Shut the Libyan British Business Council down
When this group claims to have discovered its human rights alter ego in Libya we should reject it – it’s business first all the way
As large numbers of Libyans try to rid themselves of Gaddafi, the British political class all seem to agree: the support of pro-democracy movements in Libya is paramount, while Gaddafi can only be understood as a murderous butcher, a madman, a dictator, a tyrant and someone who is willing to kill en masse to stay in power. It is quite a remarkable about turn. Until three months ago, one might have had the impression that Gaddafi – while slightly whacky – was an integral player in our grand “war on terror” and, crucially, a valuable business partner.
After all, who can forget our own Tony Blair schmoozing with the colonelin a Bedouin tent in 2004, calling Libya’s renunciation of WMD as “extraordinary” and describing the regime as a linchpin for “security” in the region. Together with his new mate, Blair was going to fight al-Qaida; and indeed the colonel has held his side of the bargain by trying to murder al-Qaida followers on LSD, so he tells us.
But apparently that is no longer the right thing to do. Oh-so-outraged by the sudden epiphany that Gaddafi might be quite a horrible fellow, politicians and businessmen alike now speak of Rwanda and Srebrenica in an attempt to disavow their previous views on Libya.
The Libyan British Business Council (LBBC) advocates on its website“building business bridges with Libya”. This is not a motto that has been devised since the rebellion; it has been its guiding principle since its founding in 2004 – the “great year of rehabilitation”. Eager to present itself as humanitarian, the LBBC’s homepage now tells us that it has launched the “Libya aid fund” in order to “provide humanitarian aid to the victims of the violence in Libya”. How considerate. It is also slightly odd considering the LBBC explicitly states that it works and maintains close links with “Libya’s government ministries and departments and other official bodies and agencies, many of which are responsible for some of the most important commercial contracts available to international firms”. The very organisation that has promoted Blair’s Gaddafi rehabilitation policy now expresses its shock at Gaddafi’s actions, which are entirely consistent with his 42-year rule.
The chairman of the LBBC, hereditary Tory peer Lord Trefgarne, was one of the key figures in pushing for Abdelbaset al-Megrahi’s early release. Writing to Scottish justice minister Kenny MacAskill in July and August 2009, he made it clear that al-Megrahi should be released “for humanitarian reasons” and to protect the interests of LBBC Scottish members and others.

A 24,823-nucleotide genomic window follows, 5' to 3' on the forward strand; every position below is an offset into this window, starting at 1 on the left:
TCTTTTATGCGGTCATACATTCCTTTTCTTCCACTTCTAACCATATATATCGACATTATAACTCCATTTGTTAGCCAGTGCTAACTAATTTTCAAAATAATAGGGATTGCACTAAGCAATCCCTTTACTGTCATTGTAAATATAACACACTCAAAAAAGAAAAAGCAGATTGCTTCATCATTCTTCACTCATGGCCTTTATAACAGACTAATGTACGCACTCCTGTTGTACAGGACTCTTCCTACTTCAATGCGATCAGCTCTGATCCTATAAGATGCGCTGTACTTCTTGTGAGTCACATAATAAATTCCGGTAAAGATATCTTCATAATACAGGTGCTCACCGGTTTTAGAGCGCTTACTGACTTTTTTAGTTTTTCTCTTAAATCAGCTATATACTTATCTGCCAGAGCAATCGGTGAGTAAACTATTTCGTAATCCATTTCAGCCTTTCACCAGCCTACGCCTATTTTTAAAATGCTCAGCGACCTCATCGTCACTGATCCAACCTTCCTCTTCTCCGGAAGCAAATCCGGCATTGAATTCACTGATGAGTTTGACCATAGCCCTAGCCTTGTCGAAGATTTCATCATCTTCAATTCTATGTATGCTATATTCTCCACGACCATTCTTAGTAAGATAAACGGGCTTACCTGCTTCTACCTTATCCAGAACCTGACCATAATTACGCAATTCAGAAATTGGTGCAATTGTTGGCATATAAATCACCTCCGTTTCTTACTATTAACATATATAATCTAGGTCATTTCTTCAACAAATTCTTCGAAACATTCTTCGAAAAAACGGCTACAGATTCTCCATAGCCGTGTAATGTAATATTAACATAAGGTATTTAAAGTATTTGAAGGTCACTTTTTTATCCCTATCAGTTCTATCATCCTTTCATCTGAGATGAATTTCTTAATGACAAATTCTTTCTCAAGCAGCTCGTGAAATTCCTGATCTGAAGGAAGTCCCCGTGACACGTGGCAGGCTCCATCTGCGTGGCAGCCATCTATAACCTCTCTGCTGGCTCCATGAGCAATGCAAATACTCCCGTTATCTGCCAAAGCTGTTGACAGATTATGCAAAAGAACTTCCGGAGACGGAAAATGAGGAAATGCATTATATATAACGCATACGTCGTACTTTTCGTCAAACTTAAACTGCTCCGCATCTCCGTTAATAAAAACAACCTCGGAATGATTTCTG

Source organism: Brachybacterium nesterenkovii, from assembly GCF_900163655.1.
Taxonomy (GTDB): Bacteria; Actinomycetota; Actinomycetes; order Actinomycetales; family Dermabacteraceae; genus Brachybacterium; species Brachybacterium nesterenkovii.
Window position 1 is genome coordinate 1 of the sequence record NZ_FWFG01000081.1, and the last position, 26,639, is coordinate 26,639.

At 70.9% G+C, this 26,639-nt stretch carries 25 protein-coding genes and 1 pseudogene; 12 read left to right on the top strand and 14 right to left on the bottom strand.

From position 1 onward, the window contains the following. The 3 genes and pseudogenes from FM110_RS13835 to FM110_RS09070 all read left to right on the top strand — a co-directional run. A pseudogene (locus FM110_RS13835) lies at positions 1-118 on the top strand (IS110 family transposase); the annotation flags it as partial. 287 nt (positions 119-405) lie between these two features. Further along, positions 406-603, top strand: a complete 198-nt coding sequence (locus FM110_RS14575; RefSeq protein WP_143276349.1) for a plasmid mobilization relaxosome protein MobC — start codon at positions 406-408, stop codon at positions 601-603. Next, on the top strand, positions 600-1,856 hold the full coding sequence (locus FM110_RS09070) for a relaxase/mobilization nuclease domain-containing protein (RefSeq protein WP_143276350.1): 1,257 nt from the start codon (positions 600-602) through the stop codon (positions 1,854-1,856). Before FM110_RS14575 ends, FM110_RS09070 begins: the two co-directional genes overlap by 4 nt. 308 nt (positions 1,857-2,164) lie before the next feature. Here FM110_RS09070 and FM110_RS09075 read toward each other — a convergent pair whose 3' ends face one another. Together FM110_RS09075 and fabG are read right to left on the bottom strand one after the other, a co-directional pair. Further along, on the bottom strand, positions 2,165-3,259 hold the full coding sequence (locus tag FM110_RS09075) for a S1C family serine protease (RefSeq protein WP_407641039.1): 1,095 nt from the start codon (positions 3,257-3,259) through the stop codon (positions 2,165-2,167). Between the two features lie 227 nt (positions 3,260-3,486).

The LBBC also represents big oil companies such as Shell and BP – which in 2007 established a $900m (£450m) gas exploration deal with Gaddafi – as well as banking groups such as HSBC, Barclays and JP Morgan Chase which, of course, have Blair as their £2m a year adviser.
Despite those front-page references to humanitarian aid on its homepage, the LBBC stands quite firm by its Gaddafiphilia. Under the subheading Why Libya, we learn of the present regime that “[s]ince 1999, when the UN security council suspended more than a decade of sanctions, Libya’s image has changed dramatically. And as it pursues a policy of diversifying its income away from oil and gas, it is attracting more foreign interest than ever before.” There is no ironic emoticon here to break the tension. The LBBC (and by extension the businesses it represents) still tries to uphold the myth of a good Gaddafi – it’s just tucked away behind the solemn proclamations of humanitarianism.
This should come as no surprise. What was started under Blair, continued under Brown and is taken to its logical conclusion under Cameron-Clegg: the increasing guiding principle for British foreign policy is to put business first.
Last October, Alistair Burt, Tory MP and foreign office minister for the Middle East and north Africa, addressed the LBBC, praising its efforts in strengthening ties with Libya which in turn “want[s] to strengthen ties with us in many other areas including … defence”. The LBBC has always supported this. In a dossier from November 2008, the LBBC outlined the areas of interest to the organisation and its partners: “Libya’s defence equipment aged with the international sanctions imposed on Libya from 1992 to 2003 and is therefore being renewed on a large scale … France and [the] UK are also actively involved in Libya’s rearmament process.” The very materials, weapons and infrastructure that are now being decried as murderous and destroyed in the name of humanitarianism, were delivered to Libya by government-endorsed British business.
So it seems what Gaddafi needed was twofold: an image-lift and material, including arms, to become a truly normal business partner. It was only the very recent unrest in the region that has thrown a spanner in the works.
When our political class tells us that it is concerned about Libyans’ human rights and that the intervention has been undertaken for humanitarian grounds, they are lying. When our business elite, such as the LBBC, discover their humanitarian alter ego, we should reject them entirely. What the UK needs is a thorough period of soul-searching and purging of sorts. The LBBC, as a professional body, is utterly untenable in a society that calls and thinks